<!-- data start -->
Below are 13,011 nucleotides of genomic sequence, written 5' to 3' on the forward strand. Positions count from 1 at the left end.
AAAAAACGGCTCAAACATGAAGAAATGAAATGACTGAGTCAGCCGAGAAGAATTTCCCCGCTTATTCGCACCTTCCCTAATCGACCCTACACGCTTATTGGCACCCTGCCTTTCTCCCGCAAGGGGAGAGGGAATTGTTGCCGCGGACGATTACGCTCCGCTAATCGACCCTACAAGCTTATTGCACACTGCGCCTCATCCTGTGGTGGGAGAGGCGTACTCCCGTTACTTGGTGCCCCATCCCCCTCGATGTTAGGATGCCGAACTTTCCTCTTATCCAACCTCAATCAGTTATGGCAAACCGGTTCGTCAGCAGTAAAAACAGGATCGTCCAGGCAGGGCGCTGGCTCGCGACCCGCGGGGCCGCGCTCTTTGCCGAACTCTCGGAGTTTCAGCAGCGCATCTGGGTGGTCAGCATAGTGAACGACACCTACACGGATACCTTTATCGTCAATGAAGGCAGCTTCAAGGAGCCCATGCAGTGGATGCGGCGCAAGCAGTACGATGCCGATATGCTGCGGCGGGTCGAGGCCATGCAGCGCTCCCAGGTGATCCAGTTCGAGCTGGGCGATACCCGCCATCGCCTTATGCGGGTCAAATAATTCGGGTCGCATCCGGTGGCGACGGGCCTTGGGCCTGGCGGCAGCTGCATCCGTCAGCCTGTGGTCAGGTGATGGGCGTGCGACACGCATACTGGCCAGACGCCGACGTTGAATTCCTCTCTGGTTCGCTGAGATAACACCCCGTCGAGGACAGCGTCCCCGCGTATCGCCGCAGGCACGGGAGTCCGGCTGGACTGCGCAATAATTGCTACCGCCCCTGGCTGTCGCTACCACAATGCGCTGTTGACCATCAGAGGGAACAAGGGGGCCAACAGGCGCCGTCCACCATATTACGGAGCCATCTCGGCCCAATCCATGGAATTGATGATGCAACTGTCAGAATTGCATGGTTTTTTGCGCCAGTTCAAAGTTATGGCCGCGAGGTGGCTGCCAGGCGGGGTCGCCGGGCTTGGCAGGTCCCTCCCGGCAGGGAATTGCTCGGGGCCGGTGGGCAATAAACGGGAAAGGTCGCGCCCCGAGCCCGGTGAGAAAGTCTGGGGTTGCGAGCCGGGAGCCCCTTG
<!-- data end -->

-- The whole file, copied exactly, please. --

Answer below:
Below are 13,011 nucleotides of genomic sequence, written 5' to 3' on the forward strand. Positions count from 1 at the left end.
AAAAAACGGCTCAAACATGAAGAAATGAAATGACTGAGTCAGCCGAGAAGAATTTCCCCGCTTATTCGCACCTTCCCTAATCGACCCTACACGCTTATTGGCACCCTGCCTTTCTCCCGCAAGGGGAGAGGGAATTGTTGCCGCGGACGATTACGCTCCGCTAATCGACCCTACAAGCTTATTGCACACTGCGCCTCATCCTGTGGTGGGAGAGGCGTACTCCCGTTACTTGGTGCCCCATCCCCCTCGATGTTAGGATGCCGAACTTTCCTCTTATCCAACCTCAATCAGTTATGGCAAACCGGTTCGTCAGCAGTAAAAACAGGATCGTCCAGGCAGGGCGCTGGCTCGCGACCCGCGGGGCCGCGCTCTTTGCCGAACTCTCGGAGTTTCAGCAGCGCATCTGGGTGGTCAGCATAGTGAACGACACCTACACGGATACCTTTATCGTCAATGAAGGCAGCTTCAAGGAGCCCATGCAGTGGATGCGGCGCAAGCAGTACGATGCCGATATGCTGCGGCGGGTCGAGGCCATGCAGCGCTCCCAGGTGATCCAGTTCGAGCTGGGCGATACCCGCCATCGCCTTATGCGGGTCAAATAATTCGGGTCGCATCCGGTGGCGACGGGCCTTGGGCCTGGCGGCAGCTGCATCCGTCAGCCTGTGGTCAGGTGATGGGCGTGCGACACGCATACTGGCCAGACGCCGACGTTGAATTCCTCTCTGGTTCGCTGAGATAACACCCCGTCGAGGACAGCGTCCCCGCGTATCGCCGCAGGCACGGGAGTCCGGCTGGACTGCGCAATAATTGCTACCGCCCCTGGCTGTCGCTACCACAATGCGCTGTTGACCATCAGAGGGAACAAGGGGGCCAACAGGCGCCGTCCACCATATTACGGAGCCATCTCGGCCCAATCCATGGAATTGATGATGCAACTGTCAGAATTGCATGGTTTTTTGCGCCAGTTCAAAGTTATGGCCGCGAGGTGGCTGCCAGGCGGGGTCGCCGGGCTTGGCAGGTCCCTCCCGGCAGGGAATTGCTCGGGGCCGGTGGGCAATAAACGGGAAAGGTCGCGCCCCGAGCCCGGTGAGAAAGTCTGGGGTTGCGAGCCGGGAGCCCCTTG